Under the terms of the reportedly near-finalized deal, however, that emergency government will see Benjamin Netanyahu — the leader with whom Gantz vowed endlessly never to partner in government — retain the premiership for the next 18 months. Gantz, it is widely reported, will vacate the speaker’s chair as soon as the unity deal is done and become Israel’s foreign or defense minister, and is then supposed to take over from Netanyahu as prime minister in September 2021.
Still unsigned, Gantz’s imminent pact with Netanyahu, the man he entered politics to oust, has already cost the Blue and White leader his alliance with his partner in that mission, Yair Lapid. Now heading into the opposition, Lapid reportedly told colleagues shortly before Gantz made his speech that his former friend and ally was “crawling” into government with Netanyahu, in an act Lapid described as “unfathomable.” By evening, other Blue and White sources opposed to Gantz’s move were sniping that he had “signed his political death warrant.”
And therein lies the colossal political gamble Gantz appears to be taking — the leap of faith that will determine whether this relative political neophyte has in fact utilized an opportunity or been subverted, if not devoured, by the immensely more experienced Netanyahu.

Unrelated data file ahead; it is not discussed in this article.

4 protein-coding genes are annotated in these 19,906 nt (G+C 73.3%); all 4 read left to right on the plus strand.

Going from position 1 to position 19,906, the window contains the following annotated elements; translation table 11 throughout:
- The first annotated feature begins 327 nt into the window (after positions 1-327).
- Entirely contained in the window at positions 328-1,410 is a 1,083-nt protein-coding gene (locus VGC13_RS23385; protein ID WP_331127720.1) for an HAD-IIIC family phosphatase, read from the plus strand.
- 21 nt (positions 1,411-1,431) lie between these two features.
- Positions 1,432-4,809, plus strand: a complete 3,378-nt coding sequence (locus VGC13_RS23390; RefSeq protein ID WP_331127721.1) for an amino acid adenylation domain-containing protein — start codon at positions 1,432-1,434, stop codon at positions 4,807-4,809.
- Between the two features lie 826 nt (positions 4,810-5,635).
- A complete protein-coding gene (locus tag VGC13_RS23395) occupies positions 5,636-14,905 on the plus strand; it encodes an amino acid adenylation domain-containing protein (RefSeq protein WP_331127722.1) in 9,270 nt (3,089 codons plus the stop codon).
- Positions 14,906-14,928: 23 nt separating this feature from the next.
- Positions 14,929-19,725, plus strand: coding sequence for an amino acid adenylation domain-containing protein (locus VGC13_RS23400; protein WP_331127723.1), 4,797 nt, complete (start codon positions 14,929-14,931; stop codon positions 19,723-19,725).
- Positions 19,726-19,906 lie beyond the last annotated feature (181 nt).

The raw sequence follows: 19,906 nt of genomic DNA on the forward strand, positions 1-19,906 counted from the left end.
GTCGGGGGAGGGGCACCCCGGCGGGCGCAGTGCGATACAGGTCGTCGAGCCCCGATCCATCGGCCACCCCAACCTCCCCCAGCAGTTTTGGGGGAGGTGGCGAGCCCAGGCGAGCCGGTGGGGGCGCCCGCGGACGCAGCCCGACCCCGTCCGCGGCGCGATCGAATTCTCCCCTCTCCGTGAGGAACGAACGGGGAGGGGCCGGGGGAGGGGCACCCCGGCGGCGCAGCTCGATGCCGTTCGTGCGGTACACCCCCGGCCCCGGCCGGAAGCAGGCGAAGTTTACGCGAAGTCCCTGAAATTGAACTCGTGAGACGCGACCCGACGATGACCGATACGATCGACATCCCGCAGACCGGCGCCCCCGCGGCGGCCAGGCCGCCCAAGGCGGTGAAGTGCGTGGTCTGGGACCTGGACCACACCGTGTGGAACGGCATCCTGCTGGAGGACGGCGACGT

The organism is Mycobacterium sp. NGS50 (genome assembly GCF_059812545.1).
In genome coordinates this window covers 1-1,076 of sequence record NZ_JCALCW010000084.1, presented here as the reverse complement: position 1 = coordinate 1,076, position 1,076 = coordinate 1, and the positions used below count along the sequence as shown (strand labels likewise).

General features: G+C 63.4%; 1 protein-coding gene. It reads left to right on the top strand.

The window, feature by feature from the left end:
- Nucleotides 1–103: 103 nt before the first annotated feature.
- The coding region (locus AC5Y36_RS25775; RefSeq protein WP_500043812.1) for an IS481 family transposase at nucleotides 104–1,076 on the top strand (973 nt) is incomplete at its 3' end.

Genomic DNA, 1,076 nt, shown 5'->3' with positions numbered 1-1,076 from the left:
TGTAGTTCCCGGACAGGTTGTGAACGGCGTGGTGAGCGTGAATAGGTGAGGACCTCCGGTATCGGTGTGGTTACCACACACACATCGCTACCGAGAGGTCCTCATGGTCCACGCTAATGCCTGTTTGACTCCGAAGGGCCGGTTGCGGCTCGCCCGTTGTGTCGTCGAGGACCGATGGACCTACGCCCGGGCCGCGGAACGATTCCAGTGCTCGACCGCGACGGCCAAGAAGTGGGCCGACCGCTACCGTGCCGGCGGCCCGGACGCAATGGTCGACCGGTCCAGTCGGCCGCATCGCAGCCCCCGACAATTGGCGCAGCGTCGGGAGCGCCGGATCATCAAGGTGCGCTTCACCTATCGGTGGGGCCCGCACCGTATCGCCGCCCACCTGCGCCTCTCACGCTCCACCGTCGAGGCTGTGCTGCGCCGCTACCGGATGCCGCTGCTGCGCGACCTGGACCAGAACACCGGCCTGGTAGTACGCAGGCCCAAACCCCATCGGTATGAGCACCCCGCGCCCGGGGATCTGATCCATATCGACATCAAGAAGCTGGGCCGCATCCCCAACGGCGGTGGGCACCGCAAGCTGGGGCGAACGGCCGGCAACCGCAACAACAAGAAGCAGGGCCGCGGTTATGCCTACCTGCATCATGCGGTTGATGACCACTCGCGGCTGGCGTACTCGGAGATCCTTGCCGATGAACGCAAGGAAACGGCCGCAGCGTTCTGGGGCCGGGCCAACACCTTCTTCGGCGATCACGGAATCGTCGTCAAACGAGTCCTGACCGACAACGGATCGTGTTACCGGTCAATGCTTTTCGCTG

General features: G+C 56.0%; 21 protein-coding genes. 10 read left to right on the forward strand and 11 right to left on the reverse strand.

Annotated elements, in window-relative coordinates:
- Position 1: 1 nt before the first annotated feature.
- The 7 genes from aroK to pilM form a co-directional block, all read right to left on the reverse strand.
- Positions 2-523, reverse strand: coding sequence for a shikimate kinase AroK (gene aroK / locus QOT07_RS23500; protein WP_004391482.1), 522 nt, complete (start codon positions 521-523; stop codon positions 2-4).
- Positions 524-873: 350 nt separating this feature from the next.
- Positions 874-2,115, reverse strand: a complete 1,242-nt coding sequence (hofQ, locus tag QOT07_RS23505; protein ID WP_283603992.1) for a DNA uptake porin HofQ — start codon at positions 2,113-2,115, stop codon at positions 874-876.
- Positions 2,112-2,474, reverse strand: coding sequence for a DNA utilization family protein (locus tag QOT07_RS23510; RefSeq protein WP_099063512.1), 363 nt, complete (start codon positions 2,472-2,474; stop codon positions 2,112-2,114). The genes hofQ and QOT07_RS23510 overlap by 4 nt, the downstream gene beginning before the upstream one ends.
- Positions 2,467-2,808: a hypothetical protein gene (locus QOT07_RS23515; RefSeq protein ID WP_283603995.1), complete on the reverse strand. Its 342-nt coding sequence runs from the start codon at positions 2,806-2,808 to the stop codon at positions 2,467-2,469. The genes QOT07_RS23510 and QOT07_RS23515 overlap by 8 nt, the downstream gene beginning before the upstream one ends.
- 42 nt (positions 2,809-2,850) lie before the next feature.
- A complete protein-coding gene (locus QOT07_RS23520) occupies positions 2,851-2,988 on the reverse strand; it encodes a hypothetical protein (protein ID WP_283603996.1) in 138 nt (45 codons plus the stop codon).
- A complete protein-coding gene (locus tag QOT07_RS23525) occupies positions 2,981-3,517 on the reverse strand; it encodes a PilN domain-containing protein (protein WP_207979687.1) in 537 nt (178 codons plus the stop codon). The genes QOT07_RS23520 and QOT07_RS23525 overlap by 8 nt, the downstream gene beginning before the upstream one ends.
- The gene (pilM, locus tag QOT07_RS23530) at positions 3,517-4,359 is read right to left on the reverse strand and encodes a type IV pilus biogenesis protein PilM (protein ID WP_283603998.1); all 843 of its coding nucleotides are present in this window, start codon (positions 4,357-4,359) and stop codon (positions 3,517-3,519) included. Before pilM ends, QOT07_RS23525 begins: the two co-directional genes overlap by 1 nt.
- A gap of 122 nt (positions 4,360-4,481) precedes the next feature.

Lapid, who previously served as Netanyahu’s finance minister, and Moshe Ya’alon, Netanyahu’s long-time defense minister, do not believe Netanyahu for a moment, and thus they have already removed their respective Yesh Atid and Telem factions from the Blue and White alliance. Gantz, and his fellow former IDF chief of staff Gabi Ashkenazi, slated to become either defense or foreign minister in the imminent alliance, are evidently more trusting.
In the meantime, the most challenging opposition Netanyahu has faced in a decade has collapsed. It was the members of Netanyahu’s 58-strong right-wing / ultra-Orthodox bloc who gave Gantz the votes to become speaker, and keep the unity talks on track, and who walked over to Gantz — as they trooped through the Knesset hall one at a time because of the virus restrictions — to congratulate him. The likes of Lapid, and of that other Netanyahu nemesis, Avigdor Liberman, didn’t even bother to show up to cast losing votes against the maneuver. Netanyahu has held his bloc together through three elections, in stark contrast to Gantz, who reportedly kept hitherto allied party leaders including Liberman (Yisrael Beytenu) and Nitzan Horowitz (Meretz) in the dark about his plans.
Ultimately, then, as a Channel 12 reporter summarized Thursday’s bombshell developments, “Gantz chose Netanyahu over Lapid,” and the chance of becoming prime minister 18 months from now in a potentially stable, widely supported government over ongoing deadlock. Though 61 MKs recommended him as prime minister, and he was given 28 days by President Reuven Rivlin on March 16 to form a coalition, Gantz had no realistic path to a Blue and White-led government after the idea of an alliance with the mainly Arab Joint List proved unfeasible. And he chose to avoid options such as supporting Netanyahu’s current coalition from the outside during the pandemic, or placing Israel on the path to yet fourth elections.